If pointing out the holes within a salesman’s pitch were an Olympic sport, Rogers Park would have a gold medal. Last night more than 150 people packed the Rogers Park Public Library with an overwhelming message for the Chicago 2016 Olympic committee: the emperor is not, in fact, wearing any clothes.
Residents and activists of the 49th Ward listened to the committee’s 35-minute presentation, the 27th so far of the mayoral ordered community meetings, which included sound bites from pro-sports athletes and President Barack Obama.
As reported last month by LEN, the golden goose eggs offered up by Chicago 2016, include 31,000 jobs over the next 10 years, $10 million for work force development, $1 billion in federal money for repairing Chicago’s mass transit system, new sports and recreational facilities to be turned over to city parks, and a lasting legacy for the children.
But when the floor was opened for questions, the crowd went hunting for the magic beans. “In the history of Chicago and minorities,” said one resident, “when it comes to the goodies, it’s not good.” “Is there anything projected in the future that can address that?” the man asked before turning to Ald. Joe Moore, saying, “we bungled the parking meters.”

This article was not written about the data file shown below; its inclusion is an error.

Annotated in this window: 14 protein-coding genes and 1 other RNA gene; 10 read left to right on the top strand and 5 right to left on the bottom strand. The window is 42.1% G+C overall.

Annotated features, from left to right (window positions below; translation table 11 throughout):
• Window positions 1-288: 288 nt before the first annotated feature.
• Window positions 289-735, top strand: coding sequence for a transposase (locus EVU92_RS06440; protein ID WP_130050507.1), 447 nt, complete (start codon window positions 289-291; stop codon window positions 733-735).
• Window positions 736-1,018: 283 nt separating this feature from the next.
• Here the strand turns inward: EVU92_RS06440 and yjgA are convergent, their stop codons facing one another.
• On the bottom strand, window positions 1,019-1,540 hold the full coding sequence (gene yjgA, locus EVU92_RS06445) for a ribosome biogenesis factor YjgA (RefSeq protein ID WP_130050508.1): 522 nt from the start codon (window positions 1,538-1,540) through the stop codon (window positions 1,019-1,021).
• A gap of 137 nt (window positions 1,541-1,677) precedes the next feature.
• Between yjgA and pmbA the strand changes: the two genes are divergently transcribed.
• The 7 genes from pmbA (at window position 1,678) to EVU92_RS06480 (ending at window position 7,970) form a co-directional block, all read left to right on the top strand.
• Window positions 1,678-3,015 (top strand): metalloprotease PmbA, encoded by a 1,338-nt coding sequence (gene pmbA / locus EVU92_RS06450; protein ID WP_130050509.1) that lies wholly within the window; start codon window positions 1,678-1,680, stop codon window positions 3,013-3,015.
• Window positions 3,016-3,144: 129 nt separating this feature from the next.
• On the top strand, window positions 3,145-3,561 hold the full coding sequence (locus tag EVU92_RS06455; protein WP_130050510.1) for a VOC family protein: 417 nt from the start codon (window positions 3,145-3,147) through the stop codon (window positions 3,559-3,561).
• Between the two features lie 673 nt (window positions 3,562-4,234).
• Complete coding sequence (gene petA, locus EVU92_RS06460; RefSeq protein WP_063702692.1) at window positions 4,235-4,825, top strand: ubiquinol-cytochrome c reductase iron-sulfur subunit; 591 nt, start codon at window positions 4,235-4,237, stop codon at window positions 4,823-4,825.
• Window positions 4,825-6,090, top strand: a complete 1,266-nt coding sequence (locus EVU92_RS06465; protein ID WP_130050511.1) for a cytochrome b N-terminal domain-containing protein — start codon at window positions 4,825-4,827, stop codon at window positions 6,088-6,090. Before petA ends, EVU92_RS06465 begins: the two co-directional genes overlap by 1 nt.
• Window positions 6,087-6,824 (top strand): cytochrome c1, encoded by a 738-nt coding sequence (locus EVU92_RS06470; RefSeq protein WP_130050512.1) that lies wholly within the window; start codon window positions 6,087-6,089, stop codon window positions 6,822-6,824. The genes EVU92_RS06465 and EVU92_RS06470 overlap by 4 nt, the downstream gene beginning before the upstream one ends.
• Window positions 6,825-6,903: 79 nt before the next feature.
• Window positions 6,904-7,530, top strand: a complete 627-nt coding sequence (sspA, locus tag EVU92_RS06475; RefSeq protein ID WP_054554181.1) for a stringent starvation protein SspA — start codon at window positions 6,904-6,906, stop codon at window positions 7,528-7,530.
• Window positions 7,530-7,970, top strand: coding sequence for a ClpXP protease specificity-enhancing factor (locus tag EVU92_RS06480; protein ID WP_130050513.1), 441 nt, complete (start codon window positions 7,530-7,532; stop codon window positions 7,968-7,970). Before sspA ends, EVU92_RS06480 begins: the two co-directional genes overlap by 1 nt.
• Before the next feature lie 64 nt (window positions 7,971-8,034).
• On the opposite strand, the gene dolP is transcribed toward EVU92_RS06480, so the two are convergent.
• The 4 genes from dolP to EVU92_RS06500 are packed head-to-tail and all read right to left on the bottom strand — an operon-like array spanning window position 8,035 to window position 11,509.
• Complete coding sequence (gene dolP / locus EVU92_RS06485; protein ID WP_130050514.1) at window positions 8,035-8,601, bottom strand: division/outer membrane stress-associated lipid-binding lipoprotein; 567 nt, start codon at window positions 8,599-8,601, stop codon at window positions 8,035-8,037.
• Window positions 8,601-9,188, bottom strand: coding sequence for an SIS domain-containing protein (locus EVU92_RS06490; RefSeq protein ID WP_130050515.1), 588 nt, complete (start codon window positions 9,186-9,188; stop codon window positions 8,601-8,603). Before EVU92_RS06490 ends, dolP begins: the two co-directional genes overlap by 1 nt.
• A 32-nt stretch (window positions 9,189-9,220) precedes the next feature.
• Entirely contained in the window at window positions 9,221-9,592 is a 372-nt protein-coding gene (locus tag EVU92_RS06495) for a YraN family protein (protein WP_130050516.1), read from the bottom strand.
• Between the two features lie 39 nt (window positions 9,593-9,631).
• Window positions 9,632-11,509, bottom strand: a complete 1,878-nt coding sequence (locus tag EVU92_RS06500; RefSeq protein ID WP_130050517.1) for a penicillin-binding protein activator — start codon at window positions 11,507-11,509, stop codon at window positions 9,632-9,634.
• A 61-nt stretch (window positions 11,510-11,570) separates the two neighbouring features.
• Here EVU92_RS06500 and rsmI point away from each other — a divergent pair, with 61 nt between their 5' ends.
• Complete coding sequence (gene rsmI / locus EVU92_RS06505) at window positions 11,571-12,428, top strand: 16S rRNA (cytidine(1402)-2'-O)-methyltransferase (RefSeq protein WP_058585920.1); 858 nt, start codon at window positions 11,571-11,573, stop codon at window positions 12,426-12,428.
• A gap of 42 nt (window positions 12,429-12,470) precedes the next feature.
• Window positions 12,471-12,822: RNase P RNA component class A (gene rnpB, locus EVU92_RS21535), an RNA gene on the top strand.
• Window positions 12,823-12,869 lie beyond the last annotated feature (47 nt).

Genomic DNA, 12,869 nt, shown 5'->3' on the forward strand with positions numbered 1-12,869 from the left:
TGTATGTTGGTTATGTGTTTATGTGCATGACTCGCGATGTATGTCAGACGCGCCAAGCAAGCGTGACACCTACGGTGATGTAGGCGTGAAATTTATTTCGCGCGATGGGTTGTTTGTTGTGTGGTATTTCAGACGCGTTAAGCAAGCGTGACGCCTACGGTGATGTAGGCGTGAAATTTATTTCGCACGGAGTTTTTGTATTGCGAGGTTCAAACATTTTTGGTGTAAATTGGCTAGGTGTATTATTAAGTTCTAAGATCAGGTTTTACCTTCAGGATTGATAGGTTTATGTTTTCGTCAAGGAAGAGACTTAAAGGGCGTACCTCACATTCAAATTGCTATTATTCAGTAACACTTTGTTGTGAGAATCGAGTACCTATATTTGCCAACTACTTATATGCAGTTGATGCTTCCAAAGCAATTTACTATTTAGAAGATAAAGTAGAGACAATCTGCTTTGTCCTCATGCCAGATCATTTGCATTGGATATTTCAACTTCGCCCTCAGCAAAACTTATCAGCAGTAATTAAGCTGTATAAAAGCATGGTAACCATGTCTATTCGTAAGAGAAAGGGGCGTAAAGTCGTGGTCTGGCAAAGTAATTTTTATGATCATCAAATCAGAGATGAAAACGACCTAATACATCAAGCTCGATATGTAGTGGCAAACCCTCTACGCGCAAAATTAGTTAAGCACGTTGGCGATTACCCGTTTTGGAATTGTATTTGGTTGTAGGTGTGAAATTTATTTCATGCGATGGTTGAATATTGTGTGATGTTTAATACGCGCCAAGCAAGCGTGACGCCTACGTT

Arnold Randall, director of Neighborhood Legacies at Chicago 2016, tried to deflect talk of the City Council’s infamous 75-year parking meter deal to no avail.
“It’s interconnected,” the man said in response. The onslaught continued.
“I think it’s disingenuous to say there’s zero risk, because quite frankly there’s no such thing as zero risk,” said Seth Mayer, a 5-year resident of Rogers Park, quoting Chicago 2016 president Lori Healey.
“I’d much rather have an honest assessment of what the risks are than be told just: ‘trust us, trust us,’” Mayer said.
If you’ve been to one of these carefully stage-managed events, chime in. Were YOUR questions answered? If not, call your Alderman and demand the answers!